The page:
The Supreme Leader’s Hat Trick
Hassan Rowhani is a centrist who also ended up being the only option for reformist minded voters in the country. When he was Iran’s chief nuclear negotiator in 2003, he offered the only real concession in the history of such talks: a suspension of Iranian nuclear enrichment as a confidence building measure. The suspension lasted until 2005 and the election of President Mahmoud Ahmedinejad. Rowhani was pilloried by hardliners for the concession and the appearance of weakness vis-a-vis the West, and removed from his post as a result.
In Iran it is not the President who determines policy on any matters of substance, of course. The unelected Supreme Leader and the unelected Council of Guardians, with input from the unelected Revolutionary Guards’s leadership, do that. If Rowhani were truly able to change Iran, he would never have been allowed to run in the election, much less win it.
Many commentators may therefore find some justification in viewing this latest election result as just another instance of the Supreme Leader Ali Khamenei donning a new hat. “Ahmedinejad is out!” the real Iranian leadership will tell the world, along with his bellicose language, conspiracy theories, holocaust denial and other diplomatic faux pas. They will proclaim that “We have a new nice leader, and you can end the sanctions now and deal with us.” In reality the real power holders in Iran remain the same as ever, of course, and in the very unlikely event that Mr. Rowhani genuinely challenges them, he can expect to be shown the door faster than one can say “house arrest.”
This would skim over something very interesting occurring under the surface of Iranian politics, however. Rowhani did not offer Iran’s only serious nuclear concession in 2003 without permission from the real power in the country. Nor would he have been permitted to run in or win this summer’s election without such assent from above. What is truly interesting, therefore, is that the Supreme Leader in Iran now feels the need to change hats. This signifies a potential change in policy wherein Rowhani is the tool of the new direction rather than its source. In short, Ali Khamenei and other important forces in Iran may be ready for some compromise with the West, a bit of liberalization at home, or both. They may calculate that they can only withstand serious outside pressure for so long, or that they can not effectively subject their own people to too much pressure at home without eventually sparking a real backlash--a more powerful and dangerous one than that which followed the rigged 2009 elections.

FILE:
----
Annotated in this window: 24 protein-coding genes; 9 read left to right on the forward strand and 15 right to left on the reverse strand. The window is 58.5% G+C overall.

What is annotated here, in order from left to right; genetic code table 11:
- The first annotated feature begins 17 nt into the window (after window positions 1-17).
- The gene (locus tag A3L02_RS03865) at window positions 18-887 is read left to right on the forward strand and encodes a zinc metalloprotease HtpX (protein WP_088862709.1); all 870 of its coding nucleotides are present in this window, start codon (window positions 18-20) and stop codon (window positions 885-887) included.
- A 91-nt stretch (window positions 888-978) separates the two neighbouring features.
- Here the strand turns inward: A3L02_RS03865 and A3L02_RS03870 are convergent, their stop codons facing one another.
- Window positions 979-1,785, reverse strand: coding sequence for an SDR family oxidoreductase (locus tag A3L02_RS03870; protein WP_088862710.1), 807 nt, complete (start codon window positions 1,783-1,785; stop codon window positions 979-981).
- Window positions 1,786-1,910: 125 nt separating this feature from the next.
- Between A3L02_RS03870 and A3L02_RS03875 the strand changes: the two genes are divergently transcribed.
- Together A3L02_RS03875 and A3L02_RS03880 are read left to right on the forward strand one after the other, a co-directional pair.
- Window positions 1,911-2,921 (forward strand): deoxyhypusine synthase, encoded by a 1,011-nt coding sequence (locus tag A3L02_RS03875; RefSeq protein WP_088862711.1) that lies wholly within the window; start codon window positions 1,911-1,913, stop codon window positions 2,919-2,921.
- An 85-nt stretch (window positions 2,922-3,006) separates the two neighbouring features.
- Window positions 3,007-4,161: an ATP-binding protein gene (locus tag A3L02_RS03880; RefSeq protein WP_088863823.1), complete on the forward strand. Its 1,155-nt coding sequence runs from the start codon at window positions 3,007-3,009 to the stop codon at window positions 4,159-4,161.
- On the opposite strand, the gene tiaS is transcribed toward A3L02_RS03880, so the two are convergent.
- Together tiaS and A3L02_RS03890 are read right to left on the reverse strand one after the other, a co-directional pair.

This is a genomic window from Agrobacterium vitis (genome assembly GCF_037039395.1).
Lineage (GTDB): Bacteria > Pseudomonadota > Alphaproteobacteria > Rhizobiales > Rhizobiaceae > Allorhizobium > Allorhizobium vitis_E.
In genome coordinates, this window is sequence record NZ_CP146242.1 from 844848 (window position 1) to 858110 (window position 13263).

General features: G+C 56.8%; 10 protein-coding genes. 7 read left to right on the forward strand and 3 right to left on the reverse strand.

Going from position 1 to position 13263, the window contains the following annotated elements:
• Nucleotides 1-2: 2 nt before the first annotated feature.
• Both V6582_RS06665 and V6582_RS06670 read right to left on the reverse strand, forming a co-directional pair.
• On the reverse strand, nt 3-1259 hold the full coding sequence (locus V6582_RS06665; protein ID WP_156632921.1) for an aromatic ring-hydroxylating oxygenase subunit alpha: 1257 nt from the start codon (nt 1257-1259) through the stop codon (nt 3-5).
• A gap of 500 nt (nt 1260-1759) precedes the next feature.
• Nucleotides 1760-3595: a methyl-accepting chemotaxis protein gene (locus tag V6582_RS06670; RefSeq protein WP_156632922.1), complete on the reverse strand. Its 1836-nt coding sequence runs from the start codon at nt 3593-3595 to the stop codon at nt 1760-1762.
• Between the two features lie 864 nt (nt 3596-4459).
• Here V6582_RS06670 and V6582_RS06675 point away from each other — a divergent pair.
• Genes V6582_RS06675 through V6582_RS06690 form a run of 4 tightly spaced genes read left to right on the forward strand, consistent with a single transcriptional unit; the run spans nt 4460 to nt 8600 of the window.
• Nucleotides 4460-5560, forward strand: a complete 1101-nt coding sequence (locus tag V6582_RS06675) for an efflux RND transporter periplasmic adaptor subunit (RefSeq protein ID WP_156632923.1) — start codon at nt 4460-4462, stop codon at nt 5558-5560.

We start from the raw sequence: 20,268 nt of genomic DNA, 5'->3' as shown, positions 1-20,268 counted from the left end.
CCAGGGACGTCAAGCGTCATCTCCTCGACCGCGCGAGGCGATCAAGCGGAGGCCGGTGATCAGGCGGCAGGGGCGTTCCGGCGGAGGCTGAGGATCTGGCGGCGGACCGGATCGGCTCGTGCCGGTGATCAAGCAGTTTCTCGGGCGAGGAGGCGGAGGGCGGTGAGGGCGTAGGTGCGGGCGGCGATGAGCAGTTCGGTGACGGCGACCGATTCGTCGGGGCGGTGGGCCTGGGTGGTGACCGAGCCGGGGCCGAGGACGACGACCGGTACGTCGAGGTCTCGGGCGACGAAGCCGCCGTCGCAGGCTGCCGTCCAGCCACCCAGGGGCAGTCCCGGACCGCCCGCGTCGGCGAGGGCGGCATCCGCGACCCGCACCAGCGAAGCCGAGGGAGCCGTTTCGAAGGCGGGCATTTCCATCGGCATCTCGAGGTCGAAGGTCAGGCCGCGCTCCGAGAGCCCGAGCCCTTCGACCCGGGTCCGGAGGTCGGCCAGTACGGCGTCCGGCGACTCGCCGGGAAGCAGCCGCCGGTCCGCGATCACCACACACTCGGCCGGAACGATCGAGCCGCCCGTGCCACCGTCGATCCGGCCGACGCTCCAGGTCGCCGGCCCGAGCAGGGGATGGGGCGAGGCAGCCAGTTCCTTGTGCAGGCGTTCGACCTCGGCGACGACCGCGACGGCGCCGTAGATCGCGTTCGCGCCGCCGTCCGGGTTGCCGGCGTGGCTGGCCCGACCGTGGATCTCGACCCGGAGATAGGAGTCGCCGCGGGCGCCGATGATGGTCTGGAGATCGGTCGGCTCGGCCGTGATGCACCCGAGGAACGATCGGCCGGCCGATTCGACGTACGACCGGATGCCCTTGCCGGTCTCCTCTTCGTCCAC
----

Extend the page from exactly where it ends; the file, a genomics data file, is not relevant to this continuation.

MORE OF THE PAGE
Why the possible change of heart in Iran’s true leaders, we may ask? For the answer, we need only look at the context within which Iran made its sole substantive nuclear concession in 2003: A United States wounded by the 9/11 attacks was led by an aggressive administration that had just invaded Afghanistan, was about to invade Iraq and might well continue after its other enemies–Iran or Syria or both–after that. In that context, the Iranians grew fearful and offered concessions. Two years later in 2005, the Americans were bogged down in grueling insurgencies in both Afghanistan and Iraq (insurgencies that enjoyed substantive Iranian support, for reasons that aren’t too difficult to understand) and quickly running out of the financial and political stamina needed military adventures abroad. Iranian leaders therefore calculated that they could resume their nuclear weapons and enrichment programs without any real threat of reprisals.
Today, sanctions applied by the United States and Europe as a result of Iran’s nuclear program and refusal to abide by International Atomic Energy Agency standards appear a good deal more damaging than Teheran probably expected. By threatening to have nothing to do with any bank or company that deals with Iran, the Americans managed to elicit a level of international compliance to their sanctions regime that surprised many. As the rial plummets, discontent in Iran rises. At the same time, the war within Iran’s main Syrian ally and pressure on Hezballah and Nuri al-Maliki further exacerbates the mullah’s precarious position.
It therefore makes sense for Iran’s real leaders to begin looking for a way out of the corner they painted themselves into. Switching hats is the first step in this process. As Western states formulate their policy towards Iran and its new President Rowhani, they should remember who is just a headpiece and who truly calls the shots in Iran. They should welcome the possibility for a change in relations with Iran, but at the same time they should not place much trust in a new hat placed on the same old head.
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